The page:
4. If you feel that too many worms are left in the finished castings, you can recover them by piling up the castings in a conical shape. Gradually skim a layer of castings off the cone as the worms burrow away from the light. (Hint: a strong light or bright sun makes this go faster.) When you start to see worms again, back off and wait for them to burrow further. If you are patient, you will eventually end up with a small pile of worms at the very bottom and a big pile of worm-free castings. (But, don’t be TOO patient. Finish this process in a few hours at most and get the worms back in the bin.)


Q: Won’t the bin get smelly? And what about fruit flies? Will animals be attracted to my bin if it’s out on the porch?

A:  Your compost won’t stink as long as it stays healthy. A small population of fruit flies is inevitable, so the best way to minimize this issue is to keep your bin outside. If you want to keep it indoors, choose a place where you can tolerate a few flies. You can keep their population in check by avoiding overfeeding the worms, which limits the amount of rotting material available for the flies to lay their eggs. Fruit flies also prefer a slightly acidic environment, so if you have more flies than you can tolerate, cut back on the amount of citrus, coffee grounds and other acidic foods in your bin. Or, build your own fruit fly trap (pictured).

Your worm bin is definitely a potential food source for animals like squirrels and, yes, even bears, if left outdoors. You’ll have to judge for yourself the level of bear activity where you live. If bears aren’t regular inhabitants of your neighborhood, you may be able to leave your bin outside undisturbed for much of the year and only bring it indoors in late summer and fall when bears are loading up on calories for hibernation. Squirrels are usually deterred by a good-fitting lid. Raccoons may be the most difficult to deter because they are so dexterous and persistent. If you see tooth marks on your bin or other evidence of a raccoon visit, bring your bin inside for a few weeks.


Have a question we didn’t answer? Check out “Composting in Apartments & Bear Country,” from the Eco-Cycle Times archives, or ask us below!


Next week, we’ll give you everything you need to know to start a backyard compost pile.

Thursday, April 14, 2011

Boulder County SoilSaver compost bin sale, 4/17/11

Boulder County is having a great sale on a compost bin we highly recommend: SoilSaver! The county is selling them for $50/each, a great price you're not likely to find anywhere else. It's from 9 - noon at the Boulder County Recycling Center.

Learn more here.

Tuesday, April 12, 2011

Boulder County Composting Workshop, 4/16/11








Want to compost but not sure how to start? Check out Boulder County's Compost Workshop on Saturday, April 16, from 10 a.m. - noon. 

Space is limited. Register here, or learn more about composting at the County's informative web page here.

Friday, April 8, 2011

Compost: Reducing climate change, not just landfill space

Spring is here, as is Earth Month, and what better way to celebrate our planet than to give back to her?

This month, we’re covering everything you need to know about compost and how to do it at home, whether you have a backyard or not.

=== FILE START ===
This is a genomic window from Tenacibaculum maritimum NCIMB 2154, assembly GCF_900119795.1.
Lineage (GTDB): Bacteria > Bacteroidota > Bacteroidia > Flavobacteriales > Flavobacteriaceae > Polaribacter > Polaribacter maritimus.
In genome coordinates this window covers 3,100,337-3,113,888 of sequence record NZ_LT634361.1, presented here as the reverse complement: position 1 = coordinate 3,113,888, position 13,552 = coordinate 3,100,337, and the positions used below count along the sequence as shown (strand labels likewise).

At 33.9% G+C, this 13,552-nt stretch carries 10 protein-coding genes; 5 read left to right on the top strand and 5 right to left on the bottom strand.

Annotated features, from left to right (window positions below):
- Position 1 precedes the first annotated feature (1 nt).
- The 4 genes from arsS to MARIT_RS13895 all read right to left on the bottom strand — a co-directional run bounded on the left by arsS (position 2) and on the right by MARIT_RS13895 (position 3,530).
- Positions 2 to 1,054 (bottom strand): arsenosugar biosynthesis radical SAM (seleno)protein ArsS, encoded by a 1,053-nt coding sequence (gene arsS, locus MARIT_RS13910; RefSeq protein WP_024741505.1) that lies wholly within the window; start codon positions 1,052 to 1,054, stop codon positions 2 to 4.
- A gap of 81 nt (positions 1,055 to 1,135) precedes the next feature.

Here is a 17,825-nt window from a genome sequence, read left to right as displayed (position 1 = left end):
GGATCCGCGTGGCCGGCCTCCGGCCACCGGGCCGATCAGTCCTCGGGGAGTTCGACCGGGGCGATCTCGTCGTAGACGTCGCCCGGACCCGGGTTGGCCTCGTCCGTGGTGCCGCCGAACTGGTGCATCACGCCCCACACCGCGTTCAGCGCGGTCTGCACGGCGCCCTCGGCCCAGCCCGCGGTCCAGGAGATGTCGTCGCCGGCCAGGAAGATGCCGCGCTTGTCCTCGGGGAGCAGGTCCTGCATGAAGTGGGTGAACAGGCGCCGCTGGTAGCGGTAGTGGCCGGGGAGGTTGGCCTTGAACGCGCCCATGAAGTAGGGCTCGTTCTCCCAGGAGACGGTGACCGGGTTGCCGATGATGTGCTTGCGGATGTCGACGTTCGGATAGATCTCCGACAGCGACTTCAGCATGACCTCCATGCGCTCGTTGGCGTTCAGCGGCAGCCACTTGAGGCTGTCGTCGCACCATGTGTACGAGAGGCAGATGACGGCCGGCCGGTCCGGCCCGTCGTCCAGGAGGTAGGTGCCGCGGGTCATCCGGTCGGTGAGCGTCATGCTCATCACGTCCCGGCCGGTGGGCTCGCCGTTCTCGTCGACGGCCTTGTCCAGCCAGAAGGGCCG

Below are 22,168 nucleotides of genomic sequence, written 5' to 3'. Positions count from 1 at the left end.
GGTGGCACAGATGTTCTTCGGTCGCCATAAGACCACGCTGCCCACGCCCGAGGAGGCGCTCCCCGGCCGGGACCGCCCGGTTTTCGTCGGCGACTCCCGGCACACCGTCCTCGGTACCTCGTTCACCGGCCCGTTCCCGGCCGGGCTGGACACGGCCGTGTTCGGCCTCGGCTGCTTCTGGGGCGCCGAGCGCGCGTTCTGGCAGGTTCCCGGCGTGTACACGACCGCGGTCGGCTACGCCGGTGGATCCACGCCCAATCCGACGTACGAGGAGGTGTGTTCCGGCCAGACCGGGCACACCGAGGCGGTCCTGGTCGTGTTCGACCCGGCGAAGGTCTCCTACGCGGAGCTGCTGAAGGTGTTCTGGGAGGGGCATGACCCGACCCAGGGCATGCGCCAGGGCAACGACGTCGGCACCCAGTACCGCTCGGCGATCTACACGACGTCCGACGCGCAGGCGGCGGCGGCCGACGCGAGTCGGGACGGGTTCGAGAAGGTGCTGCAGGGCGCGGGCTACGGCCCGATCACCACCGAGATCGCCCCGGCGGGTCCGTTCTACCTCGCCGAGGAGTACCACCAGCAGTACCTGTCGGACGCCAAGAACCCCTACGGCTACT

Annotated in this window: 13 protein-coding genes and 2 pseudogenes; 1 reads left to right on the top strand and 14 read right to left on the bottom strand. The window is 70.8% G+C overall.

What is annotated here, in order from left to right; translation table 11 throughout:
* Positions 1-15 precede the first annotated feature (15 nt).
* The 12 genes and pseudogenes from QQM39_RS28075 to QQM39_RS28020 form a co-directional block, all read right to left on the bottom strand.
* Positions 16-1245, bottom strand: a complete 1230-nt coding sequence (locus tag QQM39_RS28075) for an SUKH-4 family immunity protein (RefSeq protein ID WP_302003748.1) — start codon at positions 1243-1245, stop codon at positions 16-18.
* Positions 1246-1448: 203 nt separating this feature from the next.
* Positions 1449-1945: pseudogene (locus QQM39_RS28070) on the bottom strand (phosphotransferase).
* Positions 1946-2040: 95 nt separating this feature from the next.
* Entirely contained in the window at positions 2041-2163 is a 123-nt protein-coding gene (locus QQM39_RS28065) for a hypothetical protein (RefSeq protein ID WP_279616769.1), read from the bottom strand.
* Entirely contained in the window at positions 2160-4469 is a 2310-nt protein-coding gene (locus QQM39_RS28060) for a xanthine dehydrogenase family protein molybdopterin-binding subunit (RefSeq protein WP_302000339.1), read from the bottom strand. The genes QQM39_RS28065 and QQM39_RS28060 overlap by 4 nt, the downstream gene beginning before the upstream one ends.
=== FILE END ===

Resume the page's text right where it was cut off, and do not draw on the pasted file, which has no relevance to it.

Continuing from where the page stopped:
What is compost?

Compost is a nutritious soil amendment that provides your plants with natural food. It is created by combining carbon-rich “brown” materials like dry leaves and small twigs, with “green” materials like grass clippings and kitchen scraps. Natural composting, or biological decomposition, began with the first plants on earth and has been going on ever since. As vegetation falls to the ground, it slowly decays, providing minerals and nutrients needed for plants, animals, and microorganisms.

By having your own compost pile, you are taking would-be trash, like kitchen scrap and even tissues and other non-recyclable paper products and putting them to good use in the way nature intended. 



Making Our Soils Healthy


Compost improves soil, the lifeblood of our society. It has been shown­­­ to help soils retain moisture, provide nutrients to plants and vegetation, suppress plant diseases and pests, prevent erosion and promote higher yields of agricultural crops.

Did you know? Compost can...


  • suppress plant diseases and pests.
  • reduce or eliminate the need for potentially harmful chemical fertilizers.
  • promote higher yields of agricultural crops.
  • facilitate reforestation, wetlands restoration, and habitat revitalization efforts by amending contaminated, compacted, and marginal soils.
  • cost-effectively remediate soils contaminated by hazardous waste.
  • remove solids, oil, grease, and heavy metals from stormwater runoff.
  • capture and destroy 99.6 percent of industrial volatile organic chemicals (VOCs) in contaminated air.
  • provide cost savings of at least 50 percent over conventional soil, water, and air pollution remediation technologies, where applicable.
  • help combat climate change.

Learn more here 



Combating Climate Change

Composting is also one of the easiest ways to reduce your climate change impact. When discarded in a landfill, biodegradable materials decompose without oxygen, or anaerobically, and create the greenhouse gas methane, which has 72 times the heat-trapping power of carbon dioxide over the short term! Composting keeps these materials out of the landfill, prevents these methane emissions and puts the materials back to good use. 


The impact is tremendous: If we all composted all of our biodegradable discards, it would be like shutting down 21% of U.S. coal-fired power plants!

Read our groundbreaking report, Stop Trashing the Climate, and join Eco-Cycle’s campaign against landfilling biodegradable discards, COOL 2012.


Next week, we’ll cover how to make your own compost, whether you have a backyard or not!